Long before Facebook and iPhones, grocery giant Woolworths had an online shopping service. But after 18 years of selling online, and with Amazon busily preparing for an Australian assault, the supermarket chain has revealed how it has partnered with Microsoft to modernise its back-office.
On the first day of Microsoft’s developer conference Ignite held on the Gold Coast, Woolworths announced that it had decommissioned its in-house technology infrastructure in favour of moving its systems into Microsoft Azure data centres.
Woolworths customer technology general manager Sujeet Rana said that outsourcing to the Microsoft cloud would allow it to focus on the online shopping experience, rather than spending energy keeping infrastructure running.
“[Infrastructure is] not the area that provides us with our competitive advantage. By using Microsoft’s Azure infrastructure and tools, more of our teams’ energy and time can be focused on the areas that do – whether they be the application layer, system performance or user experience,” he said.
The news comes as Woolworths and other Australian incumbents brace for multinational Amazon’s possible arrival this year into the local retail scene. With threats to “destroy” the competition by undercutting to the tune of 30%, local rivals have been compelled to streamline their operations to compete.
Rana said that the supermarket just successfully pulled off its first Christmas shopping season on Azure, and feels “confident” that the Microsoft cloud can handle its daily demands “without requiring direct intervention”.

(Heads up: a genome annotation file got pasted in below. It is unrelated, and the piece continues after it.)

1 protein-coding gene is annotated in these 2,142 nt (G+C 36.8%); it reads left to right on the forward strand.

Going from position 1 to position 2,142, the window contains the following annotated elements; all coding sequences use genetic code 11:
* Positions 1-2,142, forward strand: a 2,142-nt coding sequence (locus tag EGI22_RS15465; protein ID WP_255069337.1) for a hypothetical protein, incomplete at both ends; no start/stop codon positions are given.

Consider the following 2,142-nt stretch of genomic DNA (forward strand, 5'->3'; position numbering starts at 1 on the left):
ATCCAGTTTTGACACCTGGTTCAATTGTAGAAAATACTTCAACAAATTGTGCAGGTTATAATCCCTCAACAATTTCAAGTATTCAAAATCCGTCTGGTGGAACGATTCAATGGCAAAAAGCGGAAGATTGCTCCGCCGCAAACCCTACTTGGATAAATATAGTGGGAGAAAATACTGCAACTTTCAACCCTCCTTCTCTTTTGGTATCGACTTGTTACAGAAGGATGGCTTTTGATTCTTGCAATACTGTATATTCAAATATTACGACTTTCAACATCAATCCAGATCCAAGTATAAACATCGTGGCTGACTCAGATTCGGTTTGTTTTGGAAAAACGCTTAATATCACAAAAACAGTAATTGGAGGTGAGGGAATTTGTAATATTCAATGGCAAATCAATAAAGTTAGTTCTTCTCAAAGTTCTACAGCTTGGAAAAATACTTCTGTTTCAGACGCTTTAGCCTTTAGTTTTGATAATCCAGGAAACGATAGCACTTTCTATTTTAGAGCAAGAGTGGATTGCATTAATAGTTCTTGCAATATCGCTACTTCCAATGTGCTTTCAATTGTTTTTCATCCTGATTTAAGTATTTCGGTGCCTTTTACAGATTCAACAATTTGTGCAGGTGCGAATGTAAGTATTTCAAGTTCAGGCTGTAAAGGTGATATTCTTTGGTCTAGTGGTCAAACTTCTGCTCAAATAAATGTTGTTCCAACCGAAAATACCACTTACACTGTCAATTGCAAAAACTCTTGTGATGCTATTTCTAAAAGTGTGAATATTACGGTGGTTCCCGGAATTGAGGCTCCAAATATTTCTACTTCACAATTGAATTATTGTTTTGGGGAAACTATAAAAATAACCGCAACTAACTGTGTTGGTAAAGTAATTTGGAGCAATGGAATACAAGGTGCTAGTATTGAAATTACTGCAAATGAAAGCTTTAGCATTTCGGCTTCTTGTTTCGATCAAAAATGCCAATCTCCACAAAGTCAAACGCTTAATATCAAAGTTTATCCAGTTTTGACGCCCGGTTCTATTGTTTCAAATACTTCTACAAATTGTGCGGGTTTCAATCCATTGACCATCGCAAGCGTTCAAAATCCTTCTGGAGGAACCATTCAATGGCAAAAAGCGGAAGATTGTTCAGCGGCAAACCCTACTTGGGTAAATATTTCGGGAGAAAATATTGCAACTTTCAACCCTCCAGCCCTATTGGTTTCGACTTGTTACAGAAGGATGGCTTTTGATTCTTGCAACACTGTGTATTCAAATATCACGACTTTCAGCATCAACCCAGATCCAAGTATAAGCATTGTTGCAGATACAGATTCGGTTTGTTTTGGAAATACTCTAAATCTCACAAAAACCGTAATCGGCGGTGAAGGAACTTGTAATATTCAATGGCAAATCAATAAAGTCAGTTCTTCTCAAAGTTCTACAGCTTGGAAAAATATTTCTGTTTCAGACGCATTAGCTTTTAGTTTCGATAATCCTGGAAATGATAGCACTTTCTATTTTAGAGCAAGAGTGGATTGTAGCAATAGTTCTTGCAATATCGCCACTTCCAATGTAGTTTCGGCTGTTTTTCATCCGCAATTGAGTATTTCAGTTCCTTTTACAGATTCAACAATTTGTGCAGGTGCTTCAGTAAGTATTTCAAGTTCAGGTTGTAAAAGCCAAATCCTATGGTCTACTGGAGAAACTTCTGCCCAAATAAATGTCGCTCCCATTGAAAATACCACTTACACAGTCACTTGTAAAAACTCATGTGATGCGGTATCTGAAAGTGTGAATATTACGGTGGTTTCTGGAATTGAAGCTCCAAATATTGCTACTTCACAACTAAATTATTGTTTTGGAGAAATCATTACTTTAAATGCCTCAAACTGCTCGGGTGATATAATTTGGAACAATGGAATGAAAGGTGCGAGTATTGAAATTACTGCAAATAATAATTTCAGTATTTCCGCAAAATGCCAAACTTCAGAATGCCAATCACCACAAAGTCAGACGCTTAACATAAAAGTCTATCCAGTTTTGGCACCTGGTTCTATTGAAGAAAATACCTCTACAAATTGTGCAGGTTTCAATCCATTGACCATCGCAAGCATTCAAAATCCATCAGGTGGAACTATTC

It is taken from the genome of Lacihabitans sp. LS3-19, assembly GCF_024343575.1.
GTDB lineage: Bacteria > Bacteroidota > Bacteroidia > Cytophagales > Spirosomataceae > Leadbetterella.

“It happened to be our busiest Christmas period ever. For Woolworths, using technology like Azure that allows the systems to blend into the background and allow customers to focus instead on the shopping experience,” he said.
Amazon, as well as its online shopping market, has its own cloud service, Amazon Web Services, which competes with Microsoft Azure. Both Amazon and Microsoft operate data centres on Australian soil.
Woolworths assured customers that their data is safe on the cloud, citing Azure SQL Database’s Transparent Data Encryption (TDE) and regular cycles of penetration tests conducted with the Microsoft team.
Rana added that hosting systems on the cloud means that computing power can be automatically scaled up when there are a lot of customers logging on – something that was impossible with in-house infrastructure.
The Ignite conference saw Microsoft’s global cloud boss Scott Guthrie deliver a keynote this morning in front of more than 2,500 tech professionals. The annual event runs through Friday.
The journalist travelled to the Gold Coast courtesy of Microsoft.